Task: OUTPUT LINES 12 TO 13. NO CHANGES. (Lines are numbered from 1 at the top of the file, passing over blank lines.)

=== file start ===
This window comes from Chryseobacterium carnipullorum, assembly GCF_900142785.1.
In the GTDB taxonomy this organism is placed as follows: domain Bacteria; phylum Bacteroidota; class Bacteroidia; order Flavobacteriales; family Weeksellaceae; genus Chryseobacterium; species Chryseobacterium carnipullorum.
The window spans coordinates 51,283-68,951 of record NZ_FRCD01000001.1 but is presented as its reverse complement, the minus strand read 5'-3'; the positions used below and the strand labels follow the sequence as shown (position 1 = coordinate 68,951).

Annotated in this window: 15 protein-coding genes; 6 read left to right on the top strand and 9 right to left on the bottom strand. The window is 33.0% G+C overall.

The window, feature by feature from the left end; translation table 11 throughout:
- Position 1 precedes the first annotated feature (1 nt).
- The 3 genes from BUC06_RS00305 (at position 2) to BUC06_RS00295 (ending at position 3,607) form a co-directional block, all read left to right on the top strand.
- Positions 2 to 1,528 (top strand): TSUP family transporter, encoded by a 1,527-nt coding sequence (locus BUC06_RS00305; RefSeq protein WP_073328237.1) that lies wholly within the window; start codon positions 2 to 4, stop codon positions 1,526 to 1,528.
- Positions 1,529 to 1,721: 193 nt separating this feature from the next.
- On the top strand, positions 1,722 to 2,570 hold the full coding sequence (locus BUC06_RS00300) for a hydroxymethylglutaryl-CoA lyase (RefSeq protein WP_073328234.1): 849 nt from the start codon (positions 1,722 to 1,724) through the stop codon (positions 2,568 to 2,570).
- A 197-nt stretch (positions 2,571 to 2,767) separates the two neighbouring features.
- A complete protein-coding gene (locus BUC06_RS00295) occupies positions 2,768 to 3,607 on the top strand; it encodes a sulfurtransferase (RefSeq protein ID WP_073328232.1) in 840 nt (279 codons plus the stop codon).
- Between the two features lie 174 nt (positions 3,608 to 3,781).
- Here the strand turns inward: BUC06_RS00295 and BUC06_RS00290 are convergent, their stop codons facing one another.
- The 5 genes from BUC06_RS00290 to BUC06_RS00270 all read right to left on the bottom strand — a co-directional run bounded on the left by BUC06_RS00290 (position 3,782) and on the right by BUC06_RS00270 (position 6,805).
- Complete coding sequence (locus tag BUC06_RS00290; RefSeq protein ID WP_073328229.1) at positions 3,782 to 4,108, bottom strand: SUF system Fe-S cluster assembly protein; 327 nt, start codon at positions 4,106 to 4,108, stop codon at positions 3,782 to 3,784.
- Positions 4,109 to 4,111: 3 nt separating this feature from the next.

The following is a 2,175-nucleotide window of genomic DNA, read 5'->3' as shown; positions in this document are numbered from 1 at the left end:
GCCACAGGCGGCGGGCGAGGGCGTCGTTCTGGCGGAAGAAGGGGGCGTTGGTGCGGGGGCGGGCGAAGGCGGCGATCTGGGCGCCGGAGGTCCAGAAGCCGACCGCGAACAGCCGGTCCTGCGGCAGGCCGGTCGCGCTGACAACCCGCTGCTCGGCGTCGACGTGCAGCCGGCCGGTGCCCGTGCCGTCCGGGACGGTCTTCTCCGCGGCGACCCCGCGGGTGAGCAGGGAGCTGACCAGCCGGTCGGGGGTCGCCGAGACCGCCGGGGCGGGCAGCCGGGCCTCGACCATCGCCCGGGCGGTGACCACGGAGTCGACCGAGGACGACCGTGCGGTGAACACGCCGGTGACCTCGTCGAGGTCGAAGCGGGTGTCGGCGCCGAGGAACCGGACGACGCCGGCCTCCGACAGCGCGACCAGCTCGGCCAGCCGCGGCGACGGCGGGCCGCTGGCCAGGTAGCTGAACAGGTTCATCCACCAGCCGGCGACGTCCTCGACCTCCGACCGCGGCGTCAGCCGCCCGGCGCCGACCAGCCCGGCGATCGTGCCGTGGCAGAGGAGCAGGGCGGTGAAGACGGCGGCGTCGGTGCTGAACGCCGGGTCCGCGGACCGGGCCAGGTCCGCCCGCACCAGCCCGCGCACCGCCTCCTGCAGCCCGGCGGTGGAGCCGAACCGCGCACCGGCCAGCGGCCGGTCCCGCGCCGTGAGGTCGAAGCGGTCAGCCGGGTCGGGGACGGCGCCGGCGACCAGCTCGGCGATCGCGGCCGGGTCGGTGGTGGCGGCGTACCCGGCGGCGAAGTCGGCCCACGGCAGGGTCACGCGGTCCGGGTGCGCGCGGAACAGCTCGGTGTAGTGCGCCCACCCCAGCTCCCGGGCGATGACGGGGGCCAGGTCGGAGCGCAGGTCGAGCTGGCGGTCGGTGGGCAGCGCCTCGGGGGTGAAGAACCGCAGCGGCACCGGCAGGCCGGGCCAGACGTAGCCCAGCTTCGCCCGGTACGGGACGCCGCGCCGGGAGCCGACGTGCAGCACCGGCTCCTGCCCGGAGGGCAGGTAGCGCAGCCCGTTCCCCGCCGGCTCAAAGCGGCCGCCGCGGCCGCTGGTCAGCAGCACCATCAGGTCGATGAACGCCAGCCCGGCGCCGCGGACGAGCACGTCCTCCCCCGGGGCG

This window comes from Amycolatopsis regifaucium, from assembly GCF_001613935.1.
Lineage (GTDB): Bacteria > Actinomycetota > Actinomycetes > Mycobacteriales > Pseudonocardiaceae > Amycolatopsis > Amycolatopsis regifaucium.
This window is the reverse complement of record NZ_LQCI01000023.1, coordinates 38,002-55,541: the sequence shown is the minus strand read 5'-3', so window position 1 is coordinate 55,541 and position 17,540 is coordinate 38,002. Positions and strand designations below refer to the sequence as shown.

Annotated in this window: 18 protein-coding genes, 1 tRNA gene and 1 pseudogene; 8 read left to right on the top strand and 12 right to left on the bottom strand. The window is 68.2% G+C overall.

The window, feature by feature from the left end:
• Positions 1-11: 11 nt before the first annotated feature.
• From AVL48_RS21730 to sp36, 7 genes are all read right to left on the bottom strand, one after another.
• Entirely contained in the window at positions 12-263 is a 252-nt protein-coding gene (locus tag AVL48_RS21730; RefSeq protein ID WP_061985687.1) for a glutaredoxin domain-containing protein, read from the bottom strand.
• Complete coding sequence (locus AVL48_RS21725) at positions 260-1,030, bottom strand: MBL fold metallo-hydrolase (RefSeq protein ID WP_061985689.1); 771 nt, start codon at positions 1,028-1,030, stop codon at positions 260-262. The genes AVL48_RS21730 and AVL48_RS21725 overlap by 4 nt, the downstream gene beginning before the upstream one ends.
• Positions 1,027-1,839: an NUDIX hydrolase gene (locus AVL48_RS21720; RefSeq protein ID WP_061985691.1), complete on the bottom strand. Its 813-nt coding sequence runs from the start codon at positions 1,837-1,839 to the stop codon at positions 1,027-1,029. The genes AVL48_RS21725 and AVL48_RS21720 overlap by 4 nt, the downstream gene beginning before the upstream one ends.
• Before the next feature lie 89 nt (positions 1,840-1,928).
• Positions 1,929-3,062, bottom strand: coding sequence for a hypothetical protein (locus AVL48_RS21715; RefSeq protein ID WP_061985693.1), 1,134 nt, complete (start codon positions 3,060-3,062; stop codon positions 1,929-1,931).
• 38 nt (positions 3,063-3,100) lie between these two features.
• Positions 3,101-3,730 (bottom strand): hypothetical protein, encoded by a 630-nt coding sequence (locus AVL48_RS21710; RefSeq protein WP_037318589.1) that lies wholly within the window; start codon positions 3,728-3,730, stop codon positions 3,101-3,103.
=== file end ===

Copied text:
- A complete protein-coding gene (locus BUC06_RS00295) occupies positions 2,768 to 3,607 on the top strand; it encodes a sulfurtransferase (RefSeq protein ID WP_073328232.1) in 840 nt (279 codons plus the stop codon).
- Between the two features lie 174 nt (positions 3,608 to 3,781).